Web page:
Close
Log in
Please enter your login details

Skip to main content

Breaking News
  • German government source says decisions on economic policy in Europe will be made in December, EU summit this week should clarify procedures – REUTERS
  • Hungary’s ruling Fidesz Party proposes a cap on planned Internet tax (statement) – REUTERS
  • Sierra Leone: two dead in the east of the country following violence linked to Ebola (doctors and locals) – AFP
  • The European Parliament approves Jean-Claude Juncker’s new European Commission by 423 votes to 209 – REUTERS
  • North Korea’s news agency KCNA reports leader Kim Jong-un released American Jeffrey Fowle considering ‘repeated requests of US President Obama’ – REUTERS

The four-day crisis at the In Amenas gas plant in Algeria is over, but questions remain and the death toll continues to rise.

Security forces report that 25 bodies of workers were found on Sunday, bringing the total hostage deaths to at least 48. Algeria’s Prime Minister, Abdelmalek Sellal, has said that 37 foreign employees coming from eight different countries were killed, and that seven were still unaccounted for.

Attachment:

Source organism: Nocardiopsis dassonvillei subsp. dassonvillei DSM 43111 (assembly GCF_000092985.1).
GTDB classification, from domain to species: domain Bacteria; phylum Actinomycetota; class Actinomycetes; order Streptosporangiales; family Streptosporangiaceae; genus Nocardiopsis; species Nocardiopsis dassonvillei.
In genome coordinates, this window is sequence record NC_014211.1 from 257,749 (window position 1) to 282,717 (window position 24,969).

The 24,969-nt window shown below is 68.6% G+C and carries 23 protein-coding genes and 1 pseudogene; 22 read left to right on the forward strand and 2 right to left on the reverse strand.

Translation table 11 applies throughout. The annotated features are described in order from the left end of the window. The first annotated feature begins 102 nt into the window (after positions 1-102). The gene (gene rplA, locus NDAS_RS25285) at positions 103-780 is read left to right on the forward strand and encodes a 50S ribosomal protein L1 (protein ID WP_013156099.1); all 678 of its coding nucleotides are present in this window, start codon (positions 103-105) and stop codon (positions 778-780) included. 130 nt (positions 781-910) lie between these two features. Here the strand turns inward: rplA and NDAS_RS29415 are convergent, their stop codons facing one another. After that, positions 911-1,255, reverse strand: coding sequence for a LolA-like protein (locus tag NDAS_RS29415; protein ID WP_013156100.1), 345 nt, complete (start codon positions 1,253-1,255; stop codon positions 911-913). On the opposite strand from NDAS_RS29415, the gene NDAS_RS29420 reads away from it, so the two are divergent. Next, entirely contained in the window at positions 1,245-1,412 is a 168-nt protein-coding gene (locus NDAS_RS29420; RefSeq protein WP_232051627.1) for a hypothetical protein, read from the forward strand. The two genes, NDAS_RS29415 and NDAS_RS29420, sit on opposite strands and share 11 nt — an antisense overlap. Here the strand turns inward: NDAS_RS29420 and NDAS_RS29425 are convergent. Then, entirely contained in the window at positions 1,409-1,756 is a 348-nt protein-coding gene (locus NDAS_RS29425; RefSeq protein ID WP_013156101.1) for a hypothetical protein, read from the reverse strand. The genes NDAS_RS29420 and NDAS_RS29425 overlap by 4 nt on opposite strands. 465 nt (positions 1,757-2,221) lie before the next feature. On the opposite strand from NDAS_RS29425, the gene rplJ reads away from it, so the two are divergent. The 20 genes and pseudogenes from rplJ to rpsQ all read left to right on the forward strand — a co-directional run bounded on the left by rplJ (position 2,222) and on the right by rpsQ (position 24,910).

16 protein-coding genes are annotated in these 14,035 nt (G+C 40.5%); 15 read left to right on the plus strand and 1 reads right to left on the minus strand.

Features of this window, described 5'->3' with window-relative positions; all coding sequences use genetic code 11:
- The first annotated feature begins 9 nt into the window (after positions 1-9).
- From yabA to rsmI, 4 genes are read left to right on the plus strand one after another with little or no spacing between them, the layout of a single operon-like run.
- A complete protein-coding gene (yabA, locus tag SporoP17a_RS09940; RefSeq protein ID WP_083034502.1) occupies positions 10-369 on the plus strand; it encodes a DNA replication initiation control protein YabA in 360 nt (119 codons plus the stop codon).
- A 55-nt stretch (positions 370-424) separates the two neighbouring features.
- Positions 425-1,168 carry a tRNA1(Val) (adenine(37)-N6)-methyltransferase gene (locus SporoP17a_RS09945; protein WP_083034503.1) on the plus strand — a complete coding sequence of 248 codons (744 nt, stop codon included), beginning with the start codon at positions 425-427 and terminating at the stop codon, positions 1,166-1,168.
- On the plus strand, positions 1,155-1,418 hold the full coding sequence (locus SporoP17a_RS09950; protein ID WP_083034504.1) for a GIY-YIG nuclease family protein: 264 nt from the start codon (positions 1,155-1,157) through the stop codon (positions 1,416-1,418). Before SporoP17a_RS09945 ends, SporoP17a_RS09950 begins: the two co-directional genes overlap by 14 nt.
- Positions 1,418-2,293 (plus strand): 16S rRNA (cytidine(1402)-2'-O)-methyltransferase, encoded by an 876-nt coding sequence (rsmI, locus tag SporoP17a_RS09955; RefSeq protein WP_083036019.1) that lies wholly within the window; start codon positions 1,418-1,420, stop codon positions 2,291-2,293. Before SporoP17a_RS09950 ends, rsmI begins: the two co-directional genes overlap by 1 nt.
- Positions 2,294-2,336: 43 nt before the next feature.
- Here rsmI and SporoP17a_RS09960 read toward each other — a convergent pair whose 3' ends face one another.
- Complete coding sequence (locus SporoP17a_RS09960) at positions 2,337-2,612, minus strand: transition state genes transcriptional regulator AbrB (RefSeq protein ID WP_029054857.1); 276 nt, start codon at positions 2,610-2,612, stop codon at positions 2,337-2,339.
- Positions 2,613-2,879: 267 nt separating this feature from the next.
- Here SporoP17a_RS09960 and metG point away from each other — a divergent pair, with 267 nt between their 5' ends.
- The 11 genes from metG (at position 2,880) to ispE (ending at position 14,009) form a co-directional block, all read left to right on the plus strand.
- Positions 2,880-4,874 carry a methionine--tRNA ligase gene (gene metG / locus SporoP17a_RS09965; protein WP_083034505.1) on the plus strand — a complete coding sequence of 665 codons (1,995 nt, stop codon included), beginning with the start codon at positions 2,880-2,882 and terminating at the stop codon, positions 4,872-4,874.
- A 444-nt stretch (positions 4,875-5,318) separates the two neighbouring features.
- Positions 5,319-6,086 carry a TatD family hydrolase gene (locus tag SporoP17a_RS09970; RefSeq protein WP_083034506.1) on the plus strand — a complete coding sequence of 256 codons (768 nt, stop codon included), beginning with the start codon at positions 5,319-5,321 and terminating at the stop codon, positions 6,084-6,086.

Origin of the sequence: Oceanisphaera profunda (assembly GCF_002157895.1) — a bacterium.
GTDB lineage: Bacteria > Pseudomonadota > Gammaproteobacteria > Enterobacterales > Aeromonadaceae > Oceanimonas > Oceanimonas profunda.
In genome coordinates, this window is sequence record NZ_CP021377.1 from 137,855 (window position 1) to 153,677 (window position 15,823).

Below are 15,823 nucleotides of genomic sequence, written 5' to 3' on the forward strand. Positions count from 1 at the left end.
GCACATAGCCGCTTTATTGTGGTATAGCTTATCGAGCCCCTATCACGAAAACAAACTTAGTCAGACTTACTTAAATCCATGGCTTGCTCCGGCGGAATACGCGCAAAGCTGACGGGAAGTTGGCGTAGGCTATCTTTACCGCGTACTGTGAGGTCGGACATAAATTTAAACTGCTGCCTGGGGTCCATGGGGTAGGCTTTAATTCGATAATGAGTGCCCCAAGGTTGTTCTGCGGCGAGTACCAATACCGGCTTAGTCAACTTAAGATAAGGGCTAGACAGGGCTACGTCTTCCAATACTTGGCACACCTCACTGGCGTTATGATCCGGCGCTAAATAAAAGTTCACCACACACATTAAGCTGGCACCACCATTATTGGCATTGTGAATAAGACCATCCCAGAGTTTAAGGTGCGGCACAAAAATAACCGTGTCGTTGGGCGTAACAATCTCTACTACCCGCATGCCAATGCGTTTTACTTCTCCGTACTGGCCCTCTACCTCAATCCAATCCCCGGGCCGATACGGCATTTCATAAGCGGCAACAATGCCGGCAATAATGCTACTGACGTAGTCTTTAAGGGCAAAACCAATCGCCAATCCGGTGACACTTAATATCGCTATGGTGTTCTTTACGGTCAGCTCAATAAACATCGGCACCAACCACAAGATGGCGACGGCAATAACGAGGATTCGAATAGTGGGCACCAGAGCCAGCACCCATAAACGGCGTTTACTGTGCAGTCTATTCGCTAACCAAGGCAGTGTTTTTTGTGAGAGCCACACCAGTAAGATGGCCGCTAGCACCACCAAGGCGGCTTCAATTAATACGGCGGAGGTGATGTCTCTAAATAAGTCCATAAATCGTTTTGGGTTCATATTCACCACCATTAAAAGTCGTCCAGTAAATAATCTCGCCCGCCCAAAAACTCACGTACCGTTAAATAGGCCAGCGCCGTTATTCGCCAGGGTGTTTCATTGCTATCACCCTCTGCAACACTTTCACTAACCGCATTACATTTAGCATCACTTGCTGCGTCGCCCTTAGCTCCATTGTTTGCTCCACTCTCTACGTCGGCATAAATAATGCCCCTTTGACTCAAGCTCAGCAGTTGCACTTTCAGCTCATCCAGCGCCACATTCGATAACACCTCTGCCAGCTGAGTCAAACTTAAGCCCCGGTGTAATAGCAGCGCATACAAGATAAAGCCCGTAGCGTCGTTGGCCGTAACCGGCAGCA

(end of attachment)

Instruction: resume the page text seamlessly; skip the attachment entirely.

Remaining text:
Islamist fighter Mokhtar Belmokhtar has claimed responsibility for the raid on behalf of al Qaeda. An estimated 32 militants were killed during the Algerian operation to liberate the site. It has been reported by sources close to Algerian security services that two of the militants were Canadian nationals.

Hostages approached the Algerian forces cautiously.

British man Alan Wright has told Sky News that he was terrified when expat and local workers were split into two groups:

“And then you are thinking you have just made the biggest mistake of your life. Because we were separated, I thought there is only one way they are separating us and it is because they are going to be freed and we are going to go.”

“That was a horrible, horrible thing. You have escaped, but you have escaped into the hands of the terrorists, or so we thought,” he added.

Wright, an employee of British Petroleum, is one of hundreds of former hostages now safely home, but the fate of many others remains unknown.

Copyright © 2014 euronews

More about: